Hadassah Reports on All-inclusive Program for Handicapped Children
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Hadassah Reports on All-inclusive Program for Handicapped Children

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“The first city in the world to undertake full responsibility for every handicapped child born within its boundaries, is Jerusalem,” FayeL. Schenk, national Hadassah Medical Organization chairman, reported to 2500 delegates from 50 states including Puerto Rico attending Hadassah’s 59th annual convention here ending Wednesday. This service of the Jerusalem Child and Development Center is a projection of the Department of Pediatrics at the Hadassah-Hebrew University Center headed by Prof. Alexander Russell.

The center, Mrs. Schenk said, provides fully integrated care for any child born handicapped anywhere in Jerusalem, or in whom a handicap emerges any time after birth, and for mothers and family of such afflicted children. In his report to Mrs. Schenk, Prof. Russell stated that through the Center, the doctors will try to find out where the child’s capacities lie, his inclinations and any trace of talent, and then encourage him to develop such potentialities to the full.

In this way, not only the child, but the entire family can be saved from stagnation or even catastrophe. A corollary to this concept is that the load of this overall responsibility for the handicapped child and his family should not impose additional burdens, financial in the main, upon the family itself. Society should seek to share this burden and to lighten it.

The Development Center, which has been functioning for three years, has a staff of 17, the report continued. More than 100 handicapped children are added to the Center’s care each year. A nurse from the Center visits every hospital weekly, to seek out all the infants born with major defects, or who have suffered severe illnesses. Twenty-one Well-Baby Clinics throughout the city notify the Center of any child with any form of handicap. The Development Center keeps a computerized register of all pregnant women in the city who are considered at high risk for their unborn child.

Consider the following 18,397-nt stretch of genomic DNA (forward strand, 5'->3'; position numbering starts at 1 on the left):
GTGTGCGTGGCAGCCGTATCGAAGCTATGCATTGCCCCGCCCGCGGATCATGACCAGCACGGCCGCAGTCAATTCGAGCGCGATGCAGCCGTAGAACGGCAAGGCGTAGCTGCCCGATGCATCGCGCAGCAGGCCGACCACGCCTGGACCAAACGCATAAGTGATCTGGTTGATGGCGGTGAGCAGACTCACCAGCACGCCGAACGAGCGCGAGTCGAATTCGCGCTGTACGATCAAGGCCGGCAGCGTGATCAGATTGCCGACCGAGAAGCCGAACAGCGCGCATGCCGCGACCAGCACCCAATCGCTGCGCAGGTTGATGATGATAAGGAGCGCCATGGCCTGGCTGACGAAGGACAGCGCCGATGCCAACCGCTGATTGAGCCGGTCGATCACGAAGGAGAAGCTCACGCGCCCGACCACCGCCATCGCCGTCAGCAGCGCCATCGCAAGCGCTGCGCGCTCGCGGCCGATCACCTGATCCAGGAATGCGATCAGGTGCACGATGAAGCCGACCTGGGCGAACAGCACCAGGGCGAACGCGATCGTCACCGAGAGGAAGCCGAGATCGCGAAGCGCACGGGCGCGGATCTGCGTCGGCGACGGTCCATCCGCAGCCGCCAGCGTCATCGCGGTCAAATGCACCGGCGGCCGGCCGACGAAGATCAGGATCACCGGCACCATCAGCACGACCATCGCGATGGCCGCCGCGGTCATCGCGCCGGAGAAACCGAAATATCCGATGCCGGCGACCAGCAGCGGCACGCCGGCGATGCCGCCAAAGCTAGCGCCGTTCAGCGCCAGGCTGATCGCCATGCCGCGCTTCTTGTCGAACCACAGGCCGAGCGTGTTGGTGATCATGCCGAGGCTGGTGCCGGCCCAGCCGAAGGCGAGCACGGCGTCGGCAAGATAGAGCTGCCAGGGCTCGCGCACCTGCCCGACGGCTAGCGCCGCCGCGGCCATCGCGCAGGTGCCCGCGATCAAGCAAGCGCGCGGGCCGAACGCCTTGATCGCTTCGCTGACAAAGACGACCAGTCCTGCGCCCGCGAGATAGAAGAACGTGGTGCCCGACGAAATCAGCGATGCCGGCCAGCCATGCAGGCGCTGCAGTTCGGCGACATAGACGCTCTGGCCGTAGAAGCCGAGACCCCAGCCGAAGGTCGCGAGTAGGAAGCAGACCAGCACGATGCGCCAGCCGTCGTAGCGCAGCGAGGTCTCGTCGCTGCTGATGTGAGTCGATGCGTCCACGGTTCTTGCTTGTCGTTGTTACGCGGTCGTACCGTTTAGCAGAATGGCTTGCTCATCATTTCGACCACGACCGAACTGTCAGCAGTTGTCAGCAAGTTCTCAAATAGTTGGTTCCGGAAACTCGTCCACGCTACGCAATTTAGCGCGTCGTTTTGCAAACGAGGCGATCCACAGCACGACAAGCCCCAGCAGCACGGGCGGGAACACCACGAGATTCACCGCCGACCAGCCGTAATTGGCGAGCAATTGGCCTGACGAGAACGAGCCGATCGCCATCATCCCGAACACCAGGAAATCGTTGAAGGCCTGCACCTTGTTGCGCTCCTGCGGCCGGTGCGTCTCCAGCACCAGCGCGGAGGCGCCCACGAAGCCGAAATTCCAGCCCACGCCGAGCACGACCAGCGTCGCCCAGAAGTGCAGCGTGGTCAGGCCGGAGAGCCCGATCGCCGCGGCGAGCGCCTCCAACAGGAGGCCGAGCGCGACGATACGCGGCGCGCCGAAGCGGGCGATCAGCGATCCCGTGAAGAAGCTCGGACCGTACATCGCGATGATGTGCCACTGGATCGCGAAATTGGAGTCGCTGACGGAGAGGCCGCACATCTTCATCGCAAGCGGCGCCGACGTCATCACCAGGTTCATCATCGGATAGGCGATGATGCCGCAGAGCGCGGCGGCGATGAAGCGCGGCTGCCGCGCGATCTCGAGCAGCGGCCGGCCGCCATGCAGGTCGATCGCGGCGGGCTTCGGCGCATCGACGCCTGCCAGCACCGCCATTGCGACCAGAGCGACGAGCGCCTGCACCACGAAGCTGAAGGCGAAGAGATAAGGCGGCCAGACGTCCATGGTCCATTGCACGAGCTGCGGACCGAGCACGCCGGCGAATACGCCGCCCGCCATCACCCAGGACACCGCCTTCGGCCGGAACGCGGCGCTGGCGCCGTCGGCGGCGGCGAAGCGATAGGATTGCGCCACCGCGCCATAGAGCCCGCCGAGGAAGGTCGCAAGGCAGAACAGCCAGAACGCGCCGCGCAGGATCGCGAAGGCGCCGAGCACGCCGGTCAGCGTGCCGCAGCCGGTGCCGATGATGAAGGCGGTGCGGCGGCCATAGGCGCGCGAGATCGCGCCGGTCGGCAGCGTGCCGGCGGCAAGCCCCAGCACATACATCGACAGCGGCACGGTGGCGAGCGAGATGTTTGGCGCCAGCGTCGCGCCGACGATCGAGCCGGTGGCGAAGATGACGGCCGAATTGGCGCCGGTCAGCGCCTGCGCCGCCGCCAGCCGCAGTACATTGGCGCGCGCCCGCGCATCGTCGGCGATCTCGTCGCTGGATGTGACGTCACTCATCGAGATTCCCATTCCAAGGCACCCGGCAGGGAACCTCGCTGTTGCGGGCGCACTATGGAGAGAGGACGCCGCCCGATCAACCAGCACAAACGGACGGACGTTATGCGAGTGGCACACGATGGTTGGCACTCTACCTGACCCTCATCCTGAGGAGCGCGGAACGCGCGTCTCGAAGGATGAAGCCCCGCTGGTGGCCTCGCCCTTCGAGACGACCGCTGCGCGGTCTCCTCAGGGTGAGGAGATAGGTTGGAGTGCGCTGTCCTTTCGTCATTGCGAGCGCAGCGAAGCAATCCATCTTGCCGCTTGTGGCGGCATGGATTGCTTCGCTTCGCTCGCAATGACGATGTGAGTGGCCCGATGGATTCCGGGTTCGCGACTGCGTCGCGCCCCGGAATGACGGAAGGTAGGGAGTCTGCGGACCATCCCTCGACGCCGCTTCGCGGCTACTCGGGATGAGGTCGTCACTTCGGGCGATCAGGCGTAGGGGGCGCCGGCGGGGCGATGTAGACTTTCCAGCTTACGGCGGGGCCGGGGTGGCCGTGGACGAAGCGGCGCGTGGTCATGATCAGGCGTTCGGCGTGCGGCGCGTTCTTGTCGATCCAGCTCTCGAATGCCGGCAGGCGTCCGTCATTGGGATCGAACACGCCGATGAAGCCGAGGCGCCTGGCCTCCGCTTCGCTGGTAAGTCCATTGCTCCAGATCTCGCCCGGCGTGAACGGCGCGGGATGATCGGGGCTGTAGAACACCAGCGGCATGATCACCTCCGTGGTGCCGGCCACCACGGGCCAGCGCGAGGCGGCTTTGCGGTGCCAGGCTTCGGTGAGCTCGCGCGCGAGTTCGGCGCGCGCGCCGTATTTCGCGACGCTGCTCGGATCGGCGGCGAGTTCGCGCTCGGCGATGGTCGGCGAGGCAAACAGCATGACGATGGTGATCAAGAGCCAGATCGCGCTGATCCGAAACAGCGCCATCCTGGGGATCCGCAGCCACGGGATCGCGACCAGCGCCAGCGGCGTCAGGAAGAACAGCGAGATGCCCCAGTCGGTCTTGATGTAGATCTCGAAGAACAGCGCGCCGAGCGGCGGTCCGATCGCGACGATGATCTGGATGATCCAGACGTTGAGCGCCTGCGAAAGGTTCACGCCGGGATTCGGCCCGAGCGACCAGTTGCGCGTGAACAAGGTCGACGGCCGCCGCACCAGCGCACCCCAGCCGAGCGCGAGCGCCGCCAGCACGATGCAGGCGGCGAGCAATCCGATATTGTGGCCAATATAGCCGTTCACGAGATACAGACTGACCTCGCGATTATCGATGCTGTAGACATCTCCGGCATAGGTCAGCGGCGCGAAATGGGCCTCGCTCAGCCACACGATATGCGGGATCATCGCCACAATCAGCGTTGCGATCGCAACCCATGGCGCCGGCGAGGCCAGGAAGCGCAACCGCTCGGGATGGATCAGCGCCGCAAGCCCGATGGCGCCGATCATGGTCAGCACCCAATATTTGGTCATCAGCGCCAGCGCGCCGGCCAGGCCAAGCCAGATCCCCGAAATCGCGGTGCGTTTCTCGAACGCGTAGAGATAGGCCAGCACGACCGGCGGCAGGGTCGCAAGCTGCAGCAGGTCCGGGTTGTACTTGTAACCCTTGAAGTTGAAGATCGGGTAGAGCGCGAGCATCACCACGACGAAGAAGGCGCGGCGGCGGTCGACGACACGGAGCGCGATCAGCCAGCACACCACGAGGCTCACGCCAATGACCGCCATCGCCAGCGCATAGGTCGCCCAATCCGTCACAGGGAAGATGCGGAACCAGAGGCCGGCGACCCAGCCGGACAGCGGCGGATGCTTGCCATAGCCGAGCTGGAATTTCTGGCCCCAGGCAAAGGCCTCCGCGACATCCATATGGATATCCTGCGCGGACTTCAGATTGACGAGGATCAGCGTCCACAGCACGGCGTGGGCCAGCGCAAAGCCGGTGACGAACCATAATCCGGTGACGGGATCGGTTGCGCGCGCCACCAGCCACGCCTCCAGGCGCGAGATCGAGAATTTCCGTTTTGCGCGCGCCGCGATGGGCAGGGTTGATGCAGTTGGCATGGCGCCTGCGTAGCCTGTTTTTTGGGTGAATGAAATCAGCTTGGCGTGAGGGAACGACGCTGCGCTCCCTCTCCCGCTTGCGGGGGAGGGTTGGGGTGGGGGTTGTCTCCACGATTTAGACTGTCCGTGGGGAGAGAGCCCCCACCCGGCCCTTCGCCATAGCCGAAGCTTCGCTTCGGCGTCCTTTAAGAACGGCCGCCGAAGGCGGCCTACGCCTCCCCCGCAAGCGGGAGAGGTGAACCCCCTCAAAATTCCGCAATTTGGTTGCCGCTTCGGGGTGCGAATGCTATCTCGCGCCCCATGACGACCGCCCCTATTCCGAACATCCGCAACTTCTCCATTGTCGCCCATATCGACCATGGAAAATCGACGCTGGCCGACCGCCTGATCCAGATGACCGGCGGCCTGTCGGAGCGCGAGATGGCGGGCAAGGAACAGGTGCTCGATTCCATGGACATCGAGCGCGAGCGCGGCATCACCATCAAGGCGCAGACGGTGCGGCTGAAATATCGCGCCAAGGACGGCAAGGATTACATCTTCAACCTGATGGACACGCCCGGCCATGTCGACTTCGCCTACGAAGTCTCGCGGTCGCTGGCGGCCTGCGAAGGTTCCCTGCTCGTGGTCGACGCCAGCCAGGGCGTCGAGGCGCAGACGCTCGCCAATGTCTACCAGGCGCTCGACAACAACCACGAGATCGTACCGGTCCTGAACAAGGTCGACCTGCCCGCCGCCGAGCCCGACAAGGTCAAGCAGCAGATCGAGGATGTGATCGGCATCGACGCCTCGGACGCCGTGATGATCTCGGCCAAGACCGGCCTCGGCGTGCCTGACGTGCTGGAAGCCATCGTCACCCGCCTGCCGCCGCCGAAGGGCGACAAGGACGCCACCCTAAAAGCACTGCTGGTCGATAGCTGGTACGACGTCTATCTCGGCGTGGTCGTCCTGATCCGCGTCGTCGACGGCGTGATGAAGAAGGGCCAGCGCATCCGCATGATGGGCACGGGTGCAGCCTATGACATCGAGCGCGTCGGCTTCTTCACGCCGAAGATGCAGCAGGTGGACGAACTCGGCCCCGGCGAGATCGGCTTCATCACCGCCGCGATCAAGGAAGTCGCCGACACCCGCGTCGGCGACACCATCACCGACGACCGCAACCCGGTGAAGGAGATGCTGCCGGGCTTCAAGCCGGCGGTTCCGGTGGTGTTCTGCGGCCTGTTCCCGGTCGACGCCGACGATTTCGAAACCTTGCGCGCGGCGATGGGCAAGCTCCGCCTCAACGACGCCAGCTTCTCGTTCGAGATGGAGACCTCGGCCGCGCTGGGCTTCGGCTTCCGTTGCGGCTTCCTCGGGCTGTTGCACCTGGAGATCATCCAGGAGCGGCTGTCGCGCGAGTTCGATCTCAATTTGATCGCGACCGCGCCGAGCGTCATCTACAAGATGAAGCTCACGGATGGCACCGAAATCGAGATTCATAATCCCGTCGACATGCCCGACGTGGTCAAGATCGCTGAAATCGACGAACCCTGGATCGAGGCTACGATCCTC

All babies considered to be a risk because of genetic background, prenatal injuries or damage, mother’s labor difficulties, illness in the newborn phase or who have had to undergo exchange transfusions continue to be classified by the Center as high-risk children. Included in this group are children of mothers who have had an emotional crisis in the first three months of pregnancy.

When a child is found to have a more than 50 percent failure in these developmental tests, he is immediately referred to the Center, Prof, Russell reported. At the Center, the baby and family are given a complete diagnosis including comprehensive examination by the whole team of pediatric specialists, psychologists and social workers, so that the exact state of the baby’s handicap in the perspective of his whole family situation can be gauged.

Prof. Russell explained: “The critical period in a handicapped child’s life is the first three years. It is all-important then to provide the necessary specialists to support him and his parents. We are trying to knit together the resources of each handicap, and to define the duties of the members of each team. For instance, for the blind children born in Jerusalem since we started the Development Center, we have a class with its own special teacher, not only for the little children but for the parents and families of the children.”

The Child and Family Development Center is a collaborative effort of Hadassah with Malben, together with the Jerusalem municipality and the Ministry of Health. Its headquarters are in the Hadassah Nathan and Lina Straus Center in Old Jerusalem where appropriately, a plaque set into the wall above the entrance proclaims in English, Arabic and Hebrew that it is for the service of all Jerusalem’s citizens, irrespective of race, color or creed.

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